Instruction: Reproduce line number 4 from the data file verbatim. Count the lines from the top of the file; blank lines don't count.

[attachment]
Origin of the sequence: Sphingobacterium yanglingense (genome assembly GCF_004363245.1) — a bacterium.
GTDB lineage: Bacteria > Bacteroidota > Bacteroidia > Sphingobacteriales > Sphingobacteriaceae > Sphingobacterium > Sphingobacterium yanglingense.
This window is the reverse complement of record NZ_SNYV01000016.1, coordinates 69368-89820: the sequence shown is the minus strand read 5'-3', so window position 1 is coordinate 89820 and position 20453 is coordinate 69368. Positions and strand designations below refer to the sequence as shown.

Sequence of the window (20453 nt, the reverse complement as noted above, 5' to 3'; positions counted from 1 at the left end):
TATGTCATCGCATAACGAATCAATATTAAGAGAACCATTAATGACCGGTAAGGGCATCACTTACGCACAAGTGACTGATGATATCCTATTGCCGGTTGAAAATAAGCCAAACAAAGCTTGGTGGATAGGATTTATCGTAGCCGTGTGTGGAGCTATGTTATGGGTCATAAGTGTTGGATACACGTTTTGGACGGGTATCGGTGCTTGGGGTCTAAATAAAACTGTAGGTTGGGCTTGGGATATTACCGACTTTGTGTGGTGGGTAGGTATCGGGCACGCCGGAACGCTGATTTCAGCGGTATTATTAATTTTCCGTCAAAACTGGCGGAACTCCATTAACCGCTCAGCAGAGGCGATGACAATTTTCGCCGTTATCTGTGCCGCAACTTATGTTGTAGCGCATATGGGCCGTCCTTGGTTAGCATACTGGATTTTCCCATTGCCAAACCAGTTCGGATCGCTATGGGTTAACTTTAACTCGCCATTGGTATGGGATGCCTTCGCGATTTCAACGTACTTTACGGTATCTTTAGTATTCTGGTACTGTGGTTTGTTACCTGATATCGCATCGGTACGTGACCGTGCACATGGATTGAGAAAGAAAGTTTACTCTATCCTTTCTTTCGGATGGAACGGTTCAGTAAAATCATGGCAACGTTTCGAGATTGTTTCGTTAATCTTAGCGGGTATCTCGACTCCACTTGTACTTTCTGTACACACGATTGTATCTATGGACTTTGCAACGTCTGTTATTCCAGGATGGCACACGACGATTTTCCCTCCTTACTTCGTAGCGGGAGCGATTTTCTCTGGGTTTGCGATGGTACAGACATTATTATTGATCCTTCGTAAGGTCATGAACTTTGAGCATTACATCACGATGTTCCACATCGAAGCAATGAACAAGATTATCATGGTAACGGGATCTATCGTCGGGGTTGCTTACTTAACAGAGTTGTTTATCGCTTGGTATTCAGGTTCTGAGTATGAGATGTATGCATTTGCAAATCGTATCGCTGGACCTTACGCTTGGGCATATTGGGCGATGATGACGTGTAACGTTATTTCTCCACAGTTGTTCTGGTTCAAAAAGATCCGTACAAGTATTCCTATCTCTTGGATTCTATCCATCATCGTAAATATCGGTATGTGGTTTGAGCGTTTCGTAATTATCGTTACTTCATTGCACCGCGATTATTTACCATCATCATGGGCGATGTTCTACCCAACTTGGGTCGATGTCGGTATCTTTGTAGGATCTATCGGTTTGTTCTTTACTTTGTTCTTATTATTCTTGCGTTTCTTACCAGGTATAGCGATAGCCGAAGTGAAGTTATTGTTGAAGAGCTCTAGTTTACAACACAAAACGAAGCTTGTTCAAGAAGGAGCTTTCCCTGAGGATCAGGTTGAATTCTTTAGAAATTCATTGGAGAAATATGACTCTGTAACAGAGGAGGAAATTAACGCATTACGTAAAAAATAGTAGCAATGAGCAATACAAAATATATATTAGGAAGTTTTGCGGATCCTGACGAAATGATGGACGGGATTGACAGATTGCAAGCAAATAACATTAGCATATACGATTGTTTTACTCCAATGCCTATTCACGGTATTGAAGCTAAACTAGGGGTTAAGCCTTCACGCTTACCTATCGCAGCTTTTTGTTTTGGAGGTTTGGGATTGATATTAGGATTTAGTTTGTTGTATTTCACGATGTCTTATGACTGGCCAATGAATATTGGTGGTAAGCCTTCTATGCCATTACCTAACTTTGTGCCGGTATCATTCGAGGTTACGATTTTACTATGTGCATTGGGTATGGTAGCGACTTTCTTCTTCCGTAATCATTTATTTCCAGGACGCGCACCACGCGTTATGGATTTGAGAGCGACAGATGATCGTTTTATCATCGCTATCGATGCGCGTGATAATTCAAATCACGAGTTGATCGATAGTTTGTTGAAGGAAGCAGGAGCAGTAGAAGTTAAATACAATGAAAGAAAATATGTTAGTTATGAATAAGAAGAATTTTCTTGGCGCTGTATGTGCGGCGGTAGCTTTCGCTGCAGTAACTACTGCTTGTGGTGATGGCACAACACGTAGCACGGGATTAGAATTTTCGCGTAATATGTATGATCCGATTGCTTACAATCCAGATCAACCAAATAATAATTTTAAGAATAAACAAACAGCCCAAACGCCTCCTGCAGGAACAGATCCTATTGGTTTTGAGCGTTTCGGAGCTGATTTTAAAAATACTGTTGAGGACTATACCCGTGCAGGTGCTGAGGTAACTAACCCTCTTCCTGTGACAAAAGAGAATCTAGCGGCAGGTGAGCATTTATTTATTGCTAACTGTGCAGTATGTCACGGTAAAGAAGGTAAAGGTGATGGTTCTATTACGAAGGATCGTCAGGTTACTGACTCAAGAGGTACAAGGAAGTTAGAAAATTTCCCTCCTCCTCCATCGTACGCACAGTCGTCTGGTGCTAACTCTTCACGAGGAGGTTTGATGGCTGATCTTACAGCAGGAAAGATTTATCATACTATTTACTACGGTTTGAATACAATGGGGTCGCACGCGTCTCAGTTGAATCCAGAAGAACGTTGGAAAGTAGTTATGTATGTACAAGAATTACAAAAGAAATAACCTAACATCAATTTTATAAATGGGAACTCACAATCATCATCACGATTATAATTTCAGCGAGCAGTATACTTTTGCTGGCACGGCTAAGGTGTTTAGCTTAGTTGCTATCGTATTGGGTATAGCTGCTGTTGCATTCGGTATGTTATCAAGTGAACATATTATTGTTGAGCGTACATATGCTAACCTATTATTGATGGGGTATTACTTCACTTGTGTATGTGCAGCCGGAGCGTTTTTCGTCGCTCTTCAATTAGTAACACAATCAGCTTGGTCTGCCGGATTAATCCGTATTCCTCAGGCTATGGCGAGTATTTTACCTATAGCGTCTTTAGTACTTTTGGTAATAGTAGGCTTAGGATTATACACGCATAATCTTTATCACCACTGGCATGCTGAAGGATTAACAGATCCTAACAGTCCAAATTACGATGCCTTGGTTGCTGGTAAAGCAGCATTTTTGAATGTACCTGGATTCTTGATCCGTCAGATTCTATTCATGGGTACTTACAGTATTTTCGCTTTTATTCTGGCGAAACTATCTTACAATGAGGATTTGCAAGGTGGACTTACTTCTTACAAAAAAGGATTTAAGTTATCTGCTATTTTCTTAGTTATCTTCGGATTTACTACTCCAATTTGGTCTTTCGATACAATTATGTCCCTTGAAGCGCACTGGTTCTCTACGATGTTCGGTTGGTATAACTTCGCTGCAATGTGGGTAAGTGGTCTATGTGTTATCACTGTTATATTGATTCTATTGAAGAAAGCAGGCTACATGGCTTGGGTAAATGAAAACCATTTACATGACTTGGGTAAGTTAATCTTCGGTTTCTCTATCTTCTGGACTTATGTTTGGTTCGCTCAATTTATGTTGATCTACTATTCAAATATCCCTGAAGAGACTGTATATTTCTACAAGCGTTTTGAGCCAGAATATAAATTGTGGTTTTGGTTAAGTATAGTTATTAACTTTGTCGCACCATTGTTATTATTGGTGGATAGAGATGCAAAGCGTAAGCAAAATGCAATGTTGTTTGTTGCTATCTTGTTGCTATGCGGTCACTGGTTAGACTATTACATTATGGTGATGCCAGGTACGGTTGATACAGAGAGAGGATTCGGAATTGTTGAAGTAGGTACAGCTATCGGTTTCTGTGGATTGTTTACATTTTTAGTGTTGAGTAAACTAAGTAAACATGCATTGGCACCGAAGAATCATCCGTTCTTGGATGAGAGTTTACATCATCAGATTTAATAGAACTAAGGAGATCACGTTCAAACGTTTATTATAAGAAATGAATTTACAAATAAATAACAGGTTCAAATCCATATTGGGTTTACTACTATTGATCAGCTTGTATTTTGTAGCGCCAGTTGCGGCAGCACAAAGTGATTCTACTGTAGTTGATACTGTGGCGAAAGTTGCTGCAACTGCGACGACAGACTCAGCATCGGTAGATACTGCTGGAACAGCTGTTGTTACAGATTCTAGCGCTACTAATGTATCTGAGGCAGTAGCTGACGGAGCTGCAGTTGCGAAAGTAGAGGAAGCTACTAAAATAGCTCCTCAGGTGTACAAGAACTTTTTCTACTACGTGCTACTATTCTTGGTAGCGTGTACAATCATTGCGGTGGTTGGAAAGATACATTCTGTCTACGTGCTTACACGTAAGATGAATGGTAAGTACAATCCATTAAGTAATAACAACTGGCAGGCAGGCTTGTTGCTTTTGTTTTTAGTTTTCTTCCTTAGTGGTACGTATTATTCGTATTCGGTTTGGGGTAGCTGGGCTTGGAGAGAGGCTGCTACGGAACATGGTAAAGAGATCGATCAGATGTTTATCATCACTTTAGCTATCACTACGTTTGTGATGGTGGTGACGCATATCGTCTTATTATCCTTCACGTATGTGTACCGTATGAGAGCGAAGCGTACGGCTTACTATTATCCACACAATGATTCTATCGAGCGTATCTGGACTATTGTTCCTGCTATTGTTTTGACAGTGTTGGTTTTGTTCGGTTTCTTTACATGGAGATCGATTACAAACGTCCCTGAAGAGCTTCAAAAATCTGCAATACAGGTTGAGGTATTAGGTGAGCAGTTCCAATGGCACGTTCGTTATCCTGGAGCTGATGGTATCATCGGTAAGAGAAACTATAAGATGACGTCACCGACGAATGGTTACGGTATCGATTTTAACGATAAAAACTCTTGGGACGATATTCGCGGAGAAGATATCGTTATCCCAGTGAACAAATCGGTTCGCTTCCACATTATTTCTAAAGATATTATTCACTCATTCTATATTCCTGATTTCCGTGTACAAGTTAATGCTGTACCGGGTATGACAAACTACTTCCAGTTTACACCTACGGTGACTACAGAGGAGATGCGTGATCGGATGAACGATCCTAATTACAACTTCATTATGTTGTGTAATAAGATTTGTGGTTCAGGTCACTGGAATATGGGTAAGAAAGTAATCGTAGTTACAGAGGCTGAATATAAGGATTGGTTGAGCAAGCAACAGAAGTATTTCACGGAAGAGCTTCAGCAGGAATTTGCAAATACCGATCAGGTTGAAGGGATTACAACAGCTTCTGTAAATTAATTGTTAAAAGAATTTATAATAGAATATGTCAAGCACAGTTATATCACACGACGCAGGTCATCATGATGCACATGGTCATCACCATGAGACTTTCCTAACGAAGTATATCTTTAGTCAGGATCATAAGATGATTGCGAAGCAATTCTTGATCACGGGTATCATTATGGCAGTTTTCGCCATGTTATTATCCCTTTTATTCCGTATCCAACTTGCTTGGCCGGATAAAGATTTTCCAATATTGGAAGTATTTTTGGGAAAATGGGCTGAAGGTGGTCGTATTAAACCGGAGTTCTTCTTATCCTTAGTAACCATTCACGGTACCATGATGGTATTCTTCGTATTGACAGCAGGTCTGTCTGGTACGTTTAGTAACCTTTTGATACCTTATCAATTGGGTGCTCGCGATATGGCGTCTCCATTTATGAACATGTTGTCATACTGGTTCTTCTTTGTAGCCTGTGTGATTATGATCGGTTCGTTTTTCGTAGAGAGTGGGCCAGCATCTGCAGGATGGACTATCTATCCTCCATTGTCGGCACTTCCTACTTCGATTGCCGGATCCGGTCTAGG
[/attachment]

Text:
Sequence of the window (20453 nt, the reverse complement as noted above, 5' to 3'; positions counted from 1 at the left end):